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dc.contributor.authorMulvany, Nicholas Jen
dc.contributor.authorAllen, David Gen
dc.contributor.authorWilson, Sharyn Men
dc.date.accessioned2015-05-16T00:06:46Z
dc.date.available2015-05-16T00:06:46Z
dc.date.issued2008-06-01en
dc.identifier.citationPathology; 40(4): 335-44en
dc.identifier.govdoc18446622en
dc.identifier.otherPUBMEDen
dc.identifier.urihttp://ahro.austin.org.au/austinjspui/handle/1/10602en
dc.description.abstractp16(INK4a), an indirect marker of cell cycle dysregulation, is commonly expressed in cervical dysplasias and carcinomas associated with high risk human papillomavirus (HR-HPV) infections. Although p16(INK4a) immunohistology is routinely used as a cost effective surrogate marker, many of the published articles are confusing and contradictory. The discrepancies can be ascribed to a multitude of factors operating at the molecular, technical and interpretative levels. In the first place, our simplistic model of viral mediated oncogenesis is speculative and fails to account for all the known biomolecular changes. Unresolved technical issues include the variables of tissue fixation, antibody dilution, antibody isotype and clone, and the sensitivity of the particular detection method. Within any controlled staining method, strong diffuse or 'block' immunoreactivity in squamous cells may be found in moderate/severe dysplasia (CIN 2/3) and invasive squamous carcinoma. In contrast, focal or multifocal reactivity in squamous cells may be artefactual, related to low risk or HR-HPV. p16(INK4a) is less reliable when dealing with glandular lesions since considerable overlap exists between reactive and dysplastic lesions. In addition not all glandular dysplasias/carcinomas are HR-HPV related, nor are all p16(INK4a) immunoreactive lesions associated with HR-HPV. We conclude that p16(INK4a) immunoperoxidase shows greater specificity than sensitivity for squamous lesions; in comparison, glandular dysplasias/carcinomas show reduced specificity and sensitivity. Like all cell cycle regulatory proteins, the future diagnostic role of p16(INK4a) is limited. The ideal diagnostic molecular test for cervical dysplasias will detect a HR-HPV related product after, but not before, cell transformation and will reliably predict those cases yet to experience disease progression.en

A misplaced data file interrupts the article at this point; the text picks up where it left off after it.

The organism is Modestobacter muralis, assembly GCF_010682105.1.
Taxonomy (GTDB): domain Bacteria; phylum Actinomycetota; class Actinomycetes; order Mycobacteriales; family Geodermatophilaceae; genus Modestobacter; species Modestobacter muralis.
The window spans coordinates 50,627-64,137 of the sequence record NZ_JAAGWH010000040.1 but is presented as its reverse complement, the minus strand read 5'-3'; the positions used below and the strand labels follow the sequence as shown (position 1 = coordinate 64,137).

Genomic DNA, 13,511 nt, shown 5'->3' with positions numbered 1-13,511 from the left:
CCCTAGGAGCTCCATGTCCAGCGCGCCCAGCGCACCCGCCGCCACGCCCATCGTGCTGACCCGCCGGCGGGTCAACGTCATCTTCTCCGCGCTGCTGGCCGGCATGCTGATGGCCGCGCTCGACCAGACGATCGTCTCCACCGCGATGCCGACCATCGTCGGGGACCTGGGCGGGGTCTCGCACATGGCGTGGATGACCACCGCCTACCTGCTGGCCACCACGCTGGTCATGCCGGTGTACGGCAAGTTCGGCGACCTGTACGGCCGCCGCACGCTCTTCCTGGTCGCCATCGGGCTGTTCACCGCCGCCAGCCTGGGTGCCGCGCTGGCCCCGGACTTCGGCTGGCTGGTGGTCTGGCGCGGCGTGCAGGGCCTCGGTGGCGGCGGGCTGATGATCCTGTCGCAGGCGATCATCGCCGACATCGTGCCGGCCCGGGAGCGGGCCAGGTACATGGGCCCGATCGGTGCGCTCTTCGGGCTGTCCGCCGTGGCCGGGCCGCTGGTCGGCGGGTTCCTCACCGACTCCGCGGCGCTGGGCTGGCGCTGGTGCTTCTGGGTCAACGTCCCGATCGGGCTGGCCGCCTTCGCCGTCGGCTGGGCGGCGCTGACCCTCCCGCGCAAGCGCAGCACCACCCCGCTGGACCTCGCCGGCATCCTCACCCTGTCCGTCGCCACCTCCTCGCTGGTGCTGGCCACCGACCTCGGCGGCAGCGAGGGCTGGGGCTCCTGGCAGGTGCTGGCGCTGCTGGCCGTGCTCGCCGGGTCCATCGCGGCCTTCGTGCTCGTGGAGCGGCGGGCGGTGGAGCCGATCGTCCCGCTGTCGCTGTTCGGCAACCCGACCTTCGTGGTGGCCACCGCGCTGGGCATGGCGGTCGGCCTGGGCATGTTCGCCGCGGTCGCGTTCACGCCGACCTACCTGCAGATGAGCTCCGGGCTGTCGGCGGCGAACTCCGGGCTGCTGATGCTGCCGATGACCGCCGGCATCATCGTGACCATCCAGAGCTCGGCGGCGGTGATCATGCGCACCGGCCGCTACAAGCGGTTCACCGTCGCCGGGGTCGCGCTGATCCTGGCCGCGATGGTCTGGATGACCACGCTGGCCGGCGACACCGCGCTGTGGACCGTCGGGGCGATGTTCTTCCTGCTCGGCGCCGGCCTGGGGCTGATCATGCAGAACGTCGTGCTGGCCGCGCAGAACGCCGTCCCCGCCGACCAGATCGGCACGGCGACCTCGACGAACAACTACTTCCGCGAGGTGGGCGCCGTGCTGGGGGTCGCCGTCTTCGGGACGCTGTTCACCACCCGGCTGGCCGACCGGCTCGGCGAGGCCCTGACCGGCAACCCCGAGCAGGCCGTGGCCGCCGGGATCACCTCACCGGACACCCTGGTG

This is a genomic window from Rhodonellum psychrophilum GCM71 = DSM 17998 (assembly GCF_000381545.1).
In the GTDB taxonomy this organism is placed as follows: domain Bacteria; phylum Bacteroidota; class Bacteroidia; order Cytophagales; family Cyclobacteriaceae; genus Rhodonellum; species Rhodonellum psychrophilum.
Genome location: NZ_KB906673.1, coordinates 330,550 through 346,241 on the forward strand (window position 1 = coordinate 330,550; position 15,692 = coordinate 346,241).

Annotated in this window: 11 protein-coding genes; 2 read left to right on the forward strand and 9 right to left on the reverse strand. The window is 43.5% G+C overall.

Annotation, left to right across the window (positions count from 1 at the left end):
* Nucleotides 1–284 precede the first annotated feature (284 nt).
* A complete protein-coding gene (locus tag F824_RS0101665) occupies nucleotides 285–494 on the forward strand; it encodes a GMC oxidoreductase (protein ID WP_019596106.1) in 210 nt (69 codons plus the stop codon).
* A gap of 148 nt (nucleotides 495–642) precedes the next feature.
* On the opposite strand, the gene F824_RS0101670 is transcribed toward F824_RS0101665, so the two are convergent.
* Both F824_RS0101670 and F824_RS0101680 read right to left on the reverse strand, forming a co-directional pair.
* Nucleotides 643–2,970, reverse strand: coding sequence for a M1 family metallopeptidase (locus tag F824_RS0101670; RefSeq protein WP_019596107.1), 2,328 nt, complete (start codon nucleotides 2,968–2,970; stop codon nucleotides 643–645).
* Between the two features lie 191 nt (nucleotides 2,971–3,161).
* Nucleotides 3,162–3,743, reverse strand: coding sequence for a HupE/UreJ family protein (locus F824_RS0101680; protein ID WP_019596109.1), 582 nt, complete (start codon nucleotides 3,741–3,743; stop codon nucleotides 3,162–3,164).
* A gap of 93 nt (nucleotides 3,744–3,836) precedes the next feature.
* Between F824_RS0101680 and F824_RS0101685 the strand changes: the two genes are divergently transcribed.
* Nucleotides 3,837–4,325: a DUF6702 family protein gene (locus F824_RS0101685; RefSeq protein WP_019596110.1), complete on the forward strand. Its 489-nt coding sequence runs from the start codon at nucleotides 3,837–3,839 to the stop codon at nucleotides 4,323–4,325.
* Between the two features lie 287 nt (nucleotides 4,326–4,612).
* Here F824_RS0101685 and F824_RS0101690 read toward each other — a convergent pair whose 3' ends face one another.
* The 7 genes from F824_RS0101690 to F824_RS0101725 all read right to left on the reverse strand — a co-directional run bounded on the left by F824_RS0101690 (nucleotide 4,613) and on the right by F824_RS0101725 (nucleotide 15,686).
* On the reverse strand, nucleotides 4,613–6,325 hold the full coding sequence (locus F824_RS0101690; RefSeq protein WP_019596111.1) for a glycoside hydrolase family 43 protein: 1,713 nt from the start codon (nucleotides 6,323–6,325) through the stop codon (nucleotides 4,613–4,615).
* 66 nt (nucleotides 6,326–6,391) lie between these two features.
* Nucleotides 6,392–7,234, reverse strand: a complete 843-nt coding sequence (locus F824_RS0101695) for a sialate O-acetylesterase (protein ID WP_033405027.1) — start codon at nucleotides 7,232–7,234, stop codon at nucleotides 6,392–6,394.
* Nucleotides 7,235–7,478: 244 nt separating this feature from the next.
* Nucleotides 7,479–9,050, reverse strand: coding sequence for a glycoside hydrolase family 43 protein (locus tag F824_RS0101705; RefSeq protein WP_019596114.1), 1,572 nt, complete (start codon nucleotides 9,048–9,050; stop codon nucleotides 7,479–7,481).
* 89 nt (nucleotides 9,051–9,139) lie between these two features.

dc.language.isoenen
dc.subject.otherBiopsyen
dc.subject.otherCervical Intraepithelial Neoplasia.metabolism.virologyen
dc.subject.otherCyclin-Dependent Kinase Inhibitor p16.metabolismen
dc.subject.otherDNA, Viral.geneticsen
dc.subject.otherFemaleen
dc.subject.otherHumansen
dc.subject.otherImmunoenzyme Techniques.methodsen
dc.subject.otherPapillomaviridae.genetics.isolation & purificationen
dc.subject.otherPapillomavirus Infections.diagnosis.metabolismen
dc.subject.otherPrecancerous Conditions.metabolism.virologyen
dc.subject.otherTumor Markers, Biological.metabolismen
dc.subject.otherUterine Cervical Neoplasms.metabolism.virologyen
dc.titleDiagnostic utility of p16INK4a: a reappraisal of its use in cervical biopsies.en
dc.typeJournal Articleen
dc.identifier.journaltitlePathologyen
dc.identifier.affiliationDepartment of Anatomical Pathology, Austin Hospital, Heidelberg, Vic 3084, Australiaen
dc.identifier.affiliationnicholas.mulvany@austin.org.auen
dc.identifier.doi10.1080/00313020802035907en
dc.description.pages335-44en
dc.relation.urlhttp://www.ncbi.nlm.nih.gov/pubmed/18446622en
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